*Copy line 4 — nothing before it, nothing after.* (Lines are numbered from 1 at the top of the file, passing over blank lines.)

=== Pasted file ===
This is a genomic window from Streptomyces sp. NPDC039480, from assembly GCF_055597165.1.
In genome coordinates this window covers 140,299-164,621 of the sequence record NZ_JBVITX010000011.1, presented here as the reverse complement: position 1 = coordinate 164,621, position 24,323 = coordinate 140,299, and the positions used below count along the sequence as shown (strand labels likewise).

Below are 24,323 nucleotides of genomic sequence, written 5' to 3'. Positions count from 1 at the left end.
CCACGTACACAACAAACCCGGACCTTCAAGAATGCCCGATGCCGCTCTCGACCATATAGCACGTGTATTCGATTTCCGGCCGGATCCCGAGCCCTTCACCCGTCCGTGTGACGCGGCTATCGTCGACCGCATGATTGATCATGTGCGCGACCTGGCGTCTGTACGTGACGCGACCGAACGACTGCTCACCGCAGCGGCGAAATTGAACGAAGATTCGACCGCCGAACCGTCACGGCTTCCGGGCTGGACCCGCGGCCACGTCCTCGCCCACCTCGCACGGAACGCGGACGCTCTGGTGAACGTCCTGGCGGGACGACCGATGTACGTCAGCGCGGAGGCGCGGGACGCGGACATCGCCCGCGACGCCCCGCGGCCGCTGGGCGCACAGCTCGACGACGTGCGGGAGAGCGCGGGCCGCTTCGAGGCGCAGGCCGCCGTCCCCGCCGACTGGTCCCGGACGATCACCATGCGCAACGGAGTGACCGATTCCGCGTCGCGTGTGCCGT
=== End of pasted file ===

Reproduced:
CCACGTACACAACAAACCCGGACCTTCAAGAATGCCCGATGCCGCTCTCGACCATATAGCACGTGTATTCGATTTCCGGCCGGATCCCGAGCCCTTCACCCGTCCGTGTGACGCGGCTATCGTCGACCGCATGATTGATCATGTGCGCGACCTGGCGTCTGTACGTGACGCGACCGAACGACTGCTCACCGCAGCGGCGAAATTGAACGAAGATTCGACCGCCGAACCGTCACGGCTTCCGGGCTGGACCCGCGGCCACGTCCTCGCCCACCTCGCACGGAACGCGGACGCTCTGGTGAACGTCCTGGCGGGACGACCGATGTACGTCAGCGCGGAGGCGCGGGACGCGGACATCGCCCGCGACGCCCCGCGGCCGCTGGGCGCACAGCTCGACGACGTGCGGGAGAGCGCGGGCCGCTTCGAGGCGCAGGCCGCCGTCCCCGCCGACTGGTCCCGGACGATCACCATGCGCAACGGAGTGACCGATTCCGCGTCGCGTGTGCCGT